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LSN Columnists

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Dianne Saxe
Environmental Law Specialist 
Dianne Saxe, PhD 
 To view Dianne's Columns

Kevin Gaudet
 Canadian Taxpayers Federation 
Kevin Gaudet, Ontario Director CTF -  
View Kevin's  Columns

Maggie Chicoine
 Maggie Chicoine
Master Coach and Professional Speaker
 “Experience Speaks, with a twist of ingenuity”
To view Maggie's Columns

Elle-Andra Warner
Elle Andra-Warner
 Travel Writer
To view Elle's Columns

 Millie Gormely
Millie R. Gormely, CFP, EPC
Consultant
Investors Group Financial Services Inc
To view Millie's Columns

Mike Shusterman
Mike Shusterman
Musings from Big Lake Country
To view Mike's Columns
 

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Looking back at 2010, tells us much about 2011 for NWO

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THUNDER BAY, ON   ----  December 5, 2010   ---  ‘Tis the season for reflection, with the calendar quickly counting off the remaining days until the end of 2010. It is therefore, an appropriate time for us northerners to look back over the past to gauge where we are heading for 2011.

We can agree that we started off 2010 with not a lot of anticipation of good news. A number of mills across the region had recently closed with no signs of positive news approaching to get us back to any sense of prosperity.

I can think of many sad stories that were associated with almost every town. It was a sad visit to these towns as they struggled with continuing unheard levels of unemployment. Many of our workers headed out west yet some came back, learning that the grass isn’t always greener. Families were unfortunately separated with the shift in employment opportunities.

I try to remain positive, and if you do listen closely to the encouraging news that is quietly developing in every one of our towns, it looks like 2011 will be a different year, and a positive one.

I have personal knowledge of developments in a number of our communities and although no announcements have been made in recent weeks, it seems that people are waiting until everything is in place this time, where previously any news was announced and we know sometimes the news never transpired into the promised jobs.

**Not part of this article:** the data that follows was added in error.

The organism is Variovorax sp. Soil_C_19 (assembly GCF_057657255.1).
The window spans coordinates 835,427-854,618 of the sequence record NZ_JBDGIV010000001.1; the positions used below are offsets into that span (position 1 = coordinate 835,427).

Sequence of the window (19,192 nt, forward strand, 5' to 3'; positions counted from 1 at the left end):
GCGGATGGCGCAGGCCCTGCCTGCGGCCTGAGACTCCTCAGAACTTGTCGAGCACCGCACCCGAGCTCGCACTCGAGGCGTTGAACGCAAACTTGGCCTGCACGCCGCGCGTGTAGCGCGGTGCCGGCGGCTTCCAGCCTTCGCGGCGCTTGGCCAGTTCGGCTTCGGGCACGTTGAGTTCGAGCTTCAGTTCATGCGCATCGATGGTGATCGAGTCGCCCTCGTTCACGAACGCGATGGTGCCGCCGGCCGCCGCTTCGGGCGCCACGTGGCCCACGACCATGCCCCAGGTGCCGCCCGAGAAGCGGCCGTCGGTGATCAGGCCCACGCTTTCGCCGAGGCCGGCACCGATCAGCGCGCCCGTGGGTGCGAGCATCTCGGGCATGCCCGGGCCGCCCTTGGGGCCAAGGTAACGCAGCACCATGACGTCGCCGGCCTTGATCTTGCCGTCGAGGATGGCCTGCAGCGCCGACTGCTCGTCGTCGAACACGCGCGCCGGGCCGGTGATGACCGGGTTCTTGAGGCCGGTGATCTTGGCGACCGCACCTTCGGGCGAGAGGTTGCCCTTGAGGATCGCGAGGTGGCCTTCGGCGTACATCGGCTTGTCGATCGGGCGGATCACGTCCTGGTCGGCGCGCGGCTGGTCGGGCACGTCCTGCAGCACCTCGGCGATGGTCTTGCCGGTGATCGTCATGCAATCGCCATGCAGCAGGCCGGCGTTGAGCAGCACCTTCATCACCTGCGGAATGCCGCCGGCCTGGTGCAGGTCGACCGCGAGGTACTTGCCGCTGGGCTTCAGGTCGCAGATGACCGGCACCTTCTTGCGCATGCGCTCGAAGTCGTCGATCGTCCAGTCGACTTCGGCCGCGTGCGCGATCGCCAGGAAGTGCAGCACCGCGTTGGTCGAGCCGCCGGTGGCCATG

The province, forestry officials, and even the environmentalists have been pushing for a change to more value-added forest products, better resource usage, a change in how a forest is managed and forest resources access. Primary to this new path it appears that we are finally realizing that our First Nations do have the right to be consulted on any change in resource development. Not only do First Nations deserve and judicially own the right for consultation, they have proven that they can teach everyone to look at development in a new way, a better way.

Just look at the anxious Mining Industry and their recent developments with the increase in mineral prices and the discovery of a huge chromite deposit. All these developers are consulting with our First Nation neighbours. It is about time, and although it isn’t perfect yet, the desire appears genuine. Time will tell, and maybe at the end of 2011, true consultation with First Nations will be the standard way of doing business.

I have had personal experience over the past year with the development of First Nation Partnerships, and I can tell you that it is such a pleasant education. True community partnerships are so encouraging, and putting our heads together and acquiring everyone’s knowledge is so valuable.

As we look around the region Forestry-wise, we can see encouraging signs with Terrace Bay Pulp in operation. Abitibi Bowater’s financial outlook is positive. The province is nearing the end of the Wood Supply Competition, and the Forest Tenure changes are developing and again with First Nation involvement.

You know, I feel that without First Nation involvement the province would never achieve their published goals of providing resource access to new resource businesses, nor would they develop a forest management model that serves everyone’s interests.

Green Energy projects are underway and others are very close to becoming a reality. Employee-ownership of closed mills has started to gain some momentum and looking at re-openings in the near future with new products becoming available. As you look closer at some of these new developments, people are being employed in different roles, which is encouraging.

Infrastructure spending is making a difference on our roads, and the Mining Industry is leading the way with expansion and prospecting developments looking towards new mines.

It isn’t perfect, but compared to what 2010 was looking like a year ago, I would take our 2011 future any day. I have also learned that patience is a key characteristic required as we embrace this change. Everything takes time, and I thank my First Nation friends for helping me understand that good things are worth waiting for.

All the best for 2011, think positive thoughts and we will make it back. The signs are there.

 

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